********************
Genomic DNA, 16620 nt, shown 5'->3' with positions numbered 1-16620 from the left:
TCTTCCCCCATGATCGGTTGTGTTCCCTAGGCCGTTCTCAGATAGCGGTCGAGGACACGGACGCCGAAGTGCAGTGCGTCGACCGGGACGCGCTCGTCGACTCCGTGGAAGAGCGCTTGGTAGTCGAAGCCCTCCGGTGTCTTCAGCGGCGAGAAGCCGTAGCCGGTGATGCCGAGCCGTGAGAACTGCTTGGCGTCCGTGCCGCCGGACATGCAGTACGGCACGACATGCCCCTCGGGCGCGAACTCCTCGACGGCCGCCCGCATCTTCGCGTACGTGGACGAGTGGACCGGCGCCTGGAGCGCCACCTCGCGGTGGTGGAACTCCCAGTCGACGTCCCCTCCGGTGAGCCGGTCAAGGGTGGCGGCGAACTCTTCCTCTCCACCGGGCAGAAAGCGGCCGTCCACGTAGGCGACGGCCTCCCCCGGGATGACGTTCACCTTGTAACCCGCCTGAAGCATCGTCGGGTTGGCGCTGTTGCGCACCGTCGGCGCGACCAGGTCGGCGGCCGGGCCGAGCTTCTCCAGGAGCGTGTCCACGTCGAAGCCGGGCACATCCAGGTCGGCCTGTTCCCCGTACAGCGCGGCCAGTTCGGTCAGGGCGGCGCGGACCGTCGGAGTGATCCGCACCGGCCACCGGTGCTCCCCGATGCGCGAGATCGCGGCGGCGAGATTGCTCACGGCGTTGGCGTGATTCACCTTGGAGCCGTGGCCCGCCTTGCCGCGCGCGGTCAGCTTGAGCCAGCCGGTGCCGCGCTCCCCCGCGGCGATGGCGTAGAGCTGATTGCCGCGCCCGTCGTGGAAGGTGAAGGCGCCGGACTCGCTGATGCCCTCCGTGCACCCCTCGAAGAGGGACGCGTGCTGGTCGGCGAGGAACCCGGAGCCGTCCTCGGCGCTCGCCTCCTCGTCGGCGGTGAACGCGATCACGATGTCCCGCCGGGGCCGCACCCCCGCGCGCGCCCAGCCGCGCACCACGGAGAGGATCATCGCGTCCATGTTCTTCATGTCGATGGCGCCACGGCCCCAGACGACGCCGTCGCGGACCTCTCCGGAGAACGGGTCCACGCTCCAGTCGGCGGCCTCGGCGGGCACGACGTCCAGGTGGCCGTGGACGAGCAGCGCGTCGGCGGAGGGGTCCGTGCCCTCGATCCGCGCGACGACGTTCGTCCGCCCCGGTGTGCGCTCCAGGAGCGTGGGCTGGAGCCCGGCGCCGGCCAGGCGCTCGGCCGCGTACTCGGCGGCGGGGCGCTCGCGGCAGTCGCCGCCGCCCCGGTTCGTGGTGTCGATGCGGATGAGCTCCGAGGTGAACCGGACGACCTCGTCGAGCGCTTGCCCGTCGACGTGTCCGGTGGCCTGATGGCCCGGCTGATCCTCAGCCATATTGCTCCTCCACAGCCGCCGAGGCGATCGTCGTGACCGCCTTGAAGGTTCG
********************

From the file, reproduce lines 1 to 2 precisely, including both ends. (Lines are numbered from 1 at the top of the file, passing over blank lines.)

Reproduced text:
Genomic DNA, 16620 nt, shown 5'->3' with positions numbered 1-16620 from the left:
TCTTCCCCCATGATCGGTTGTGTTCCCTAGGCCGTTCTCAGATAGCGGTCGAGGACACGGACGCCGAAGTGCAGTGCGTCGACCGGGACGCGCTCGTCGACTCCGTGGAAGAGCGCTTGGTAGTCGAAGCCCTCCGGTGTCTTCAGCGGCGAGAAGCCGTAGCCGGTGATGCCGAGCCGTGAGAACTGCTTGGCGTCCGTGCCGCCGGACATGCAGTACGGCACGACATGCCCCTCGGGCGCGAACTCCTCGACGGCCGCCCGCATCTTCGCGTACGTGGACGAGTGGACCGGCGCCTGGAGCGCCACCTCGCGGTGGTGGAACTCCCAGTCGACGTCCCCTCCGGTGAGCCGGTCAAGGGTGGCGGCGAACTCTTCCTCTCCACCGGGCAGAAAGCGGCCGTCCACGTAGGCGACGGCCTCCCCCGGGATGACGTTCACCTTGTAACCCGCCTGAAGCATCGTCGGGTTGGCGCTGTTGCGCACCGTCGGCGCGACCAGGTCGGCGGCCGGGCCGAGCTTCTCCAGGAGCGTGTCCACGTCGAAGCCGGGCACATCCAGGTCGGCCTGTTCCCCGTACAGCGCGGCCAGTTCGGTCAGGGCGGCGCGGACCGTCGGAGTGATCCGCACCGGCCACCGGTGCTCCCCGATGCGCGAGATCGCGGCGGCGAGATTGCTCACGGCGTTGGCGTGATTCACCTTGGAGCCGTGGCCCGCCTTGCCGCGCGCGGTCAGCTTGAGCCAGCCGGTGCCGCGCTCCCCCGCGGCGATGGCGTAGAGCTGATTGCCGCGCCCGTCGTGGAAGGTGAAGGCGCCGGACTCGCTGATGCCCTCCGTGCACCCCTCGAAGAGGGACGCGTGCTGGTCGGCGAGGAACCCGGAGCCGTCCTCGGCGCTCGCCTCCTCGTCGGCGGTGAACGCGATCACGATGTCCCGCCGGGGCCGCACCCCCGCGCGCGCCCAGCCGCGCACCACGGAGAGGATCATCGCGTCCATGTTCTTCATGTCGATGGCGCCACGGCCCCAGACGACGCCGTCGCGGACCTCTCCGGAGAACGGGTCCACGCTCCAGTCGGCGGCCTCGGCGGGCACGACGTCCAGGTGGCCGTGGACGAGCAGCGCGTCGGCGGAGGGGTCCGTGCCCTCGATCCGCGCGACGACGTTCGTCCGCCCCGGTGTGCGCTCCAGGAGCGTGGGCTGGAGCCCGGCGCCGGCCAGGCGCTCGGCCGCGTACTCGGCGGCGGGGCGCTCGCGGCAGTCGCCGCCGCCCCGGTTCGTGGTGTCGATGCGGATGAGCTCCGAGGTGAACCGGACGACCTCGTCGAGCGCTTGCCCGTCGACGTGTCCGGTGGCCTGATGGCCCGGCTGATCCTCAGCCATATTGCTCCTCCACAGCCGCCGAGGCGATCGTCGTGACCGCCTTGAAGGTTCG